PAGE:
The invention will now be more particularly described with reference to embodiments thereof shown, by way of example, in the accompanying drawings wherein:
FIG. 1 is a perspective view of an open handsfree telephone apparatus showing the location therein of one embodiment of a modular microphone assembly in accordance with the invention;
FIG. 2 is a side elevation view of the modular microphone assembly in FIG. 1;
FIG. 3 is a top plan view of FIG. 2;
FIG. 4 is a cross-sectional view of FIG. 3 taken along the lines A--A;
FIG. 5 is a side elevation view of another embodiment of a modular microphone assembly in accordance with the invention;
FIG. 6 is a top plan view of FIG. 5;
FIG. 7 is a cross-sectional view of FIG. 6 taken along the lines B--B;
FIG. 8 is a perspective view of a microphone holder shown in FIG. 1;
FIG. 9 is a perspective view of a microphone holder shown in FIG. 5;
FIG. 10 is a rear elevation view of an insulative microphone holder usable in the assembly of FIG. 1;
FIG. 11 is a front elevation view of FIG. 10;
FIG. 12 is a cross-sectional view of FIG. 10 taken along the lines C--C;,
FIG. 13 is a cross-sectional view of FIG. 10 taken along the lines D--D; and
FIGS. 14, 15 and 16 are separate groups of frequency response curves related to the modular microphone assembly of FIG. 5.
Having regard to the illustrated embodiments of the invention and the descriptions thereof which follow, it will be observed that certain structural features are common therein. Therefore, in order that continuity of structure may be readily recognized in the various embodiments, like numerals are used to designate like structural features.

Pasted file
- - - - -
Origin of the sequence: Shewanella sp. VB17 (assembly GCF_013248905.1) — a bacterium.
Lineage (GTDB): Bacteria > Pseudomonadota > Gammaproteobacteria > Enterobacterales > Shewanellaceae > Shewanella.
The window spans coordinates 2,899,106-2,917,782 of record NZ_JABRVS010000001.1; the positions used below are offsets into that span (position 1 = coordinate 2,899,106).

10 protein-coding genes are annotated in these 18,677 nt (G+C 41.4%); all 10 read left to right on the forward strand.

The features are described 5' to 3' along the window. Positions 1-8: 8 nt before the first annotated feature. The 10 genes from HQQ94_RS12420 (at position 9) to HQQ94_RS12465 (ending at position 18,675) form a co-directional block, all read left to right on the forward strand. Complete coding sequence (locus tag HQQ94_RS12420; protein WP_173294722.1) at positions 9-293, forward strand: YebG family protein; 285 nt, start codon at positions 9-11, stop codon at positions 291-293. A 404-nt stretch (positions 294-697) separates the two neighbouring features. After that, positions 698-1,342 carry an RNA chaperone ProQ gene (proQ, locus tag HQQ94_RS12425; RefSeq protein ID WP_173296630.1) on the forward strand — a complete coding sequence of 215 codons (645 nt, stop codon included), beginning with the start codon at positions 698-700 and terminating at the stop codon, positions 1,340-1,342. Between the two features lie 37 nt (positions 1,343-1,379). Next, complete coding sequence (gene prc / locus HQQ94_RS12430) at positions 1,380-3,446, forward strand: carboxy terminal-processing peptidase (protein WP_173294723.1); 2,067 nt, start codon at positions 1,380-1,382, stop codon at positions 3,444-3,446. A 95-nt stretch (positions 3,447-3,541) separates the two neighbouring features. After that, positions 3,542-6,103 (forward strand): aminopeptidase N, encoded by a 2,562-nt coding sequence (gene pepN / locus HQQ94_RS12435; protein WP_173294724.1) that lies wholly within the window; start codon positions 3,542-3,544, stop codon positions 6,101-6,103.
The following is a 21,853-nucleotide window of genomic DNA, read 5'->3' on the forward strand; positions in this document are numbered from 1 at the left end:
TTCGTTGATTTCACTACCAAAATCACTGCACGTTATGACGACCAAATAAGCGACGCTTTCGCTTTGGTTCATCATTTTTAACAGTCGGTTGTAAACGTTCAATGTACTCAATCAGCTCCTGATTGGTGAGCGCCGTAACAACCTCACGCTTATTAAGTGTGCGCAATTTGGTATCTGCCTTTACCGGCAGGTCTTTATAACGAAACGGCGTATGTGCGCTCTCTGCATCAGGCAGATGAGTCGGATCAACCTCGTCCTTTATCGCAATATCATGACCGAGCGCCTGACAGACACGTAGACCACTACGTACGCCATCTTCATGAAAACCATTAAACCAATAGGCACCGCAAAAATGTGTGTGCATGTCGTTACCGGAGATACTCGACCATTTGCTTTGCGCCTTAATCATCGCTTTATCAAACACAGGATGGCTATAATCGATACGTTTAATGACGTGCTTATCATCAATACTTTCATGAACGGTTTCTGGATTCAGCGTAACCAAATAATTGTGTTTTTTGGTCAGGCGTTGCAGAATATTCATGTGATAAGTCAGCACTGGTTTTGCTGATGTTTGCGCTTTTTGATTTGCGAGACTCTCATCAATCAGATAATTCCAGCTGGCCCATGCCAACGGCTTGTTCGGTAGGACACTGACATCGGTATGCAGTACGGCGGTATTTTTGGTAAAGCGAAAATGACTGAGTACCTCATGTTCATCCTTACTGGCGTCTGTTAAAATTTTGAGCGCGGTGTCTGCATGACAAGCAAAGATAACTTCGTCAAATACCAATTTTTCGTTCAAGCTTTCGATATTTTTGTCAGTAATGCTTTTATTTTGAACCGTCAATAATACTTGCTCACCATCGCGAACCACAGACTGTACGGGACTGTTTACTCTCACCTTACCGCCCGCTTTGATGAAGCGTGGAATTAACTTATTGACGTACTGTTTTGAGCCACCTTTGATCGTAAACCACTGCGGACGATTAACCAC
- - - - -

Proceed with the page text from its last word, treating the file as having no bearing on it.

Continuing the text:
FIG. 1 illustrates a handsfree telephone apparatus 10 shown in an exploded view to reveal the position therewithin of a modular microphone assembly 11. Thus, upper and lower telephone housing shells 12 and 13, respectively, are shown separated and the position of the assembly 11 within the closed housing is substantially illustrated. Although not shown in FIG. 1, it will be understood that the assembly 11 is mounted on an inner surface of the shell 12 in operable relation with a plurality of microphone slots 14 and 15 that admit sound waves emanating from a user of the apparatus 10. In this regard, the voice of the user, or an artificial voice for test purposes, may be considered a primary sound source, referred to herein as a first sound source disposed ahead of the assembly 11, which is to say facing the slots 15.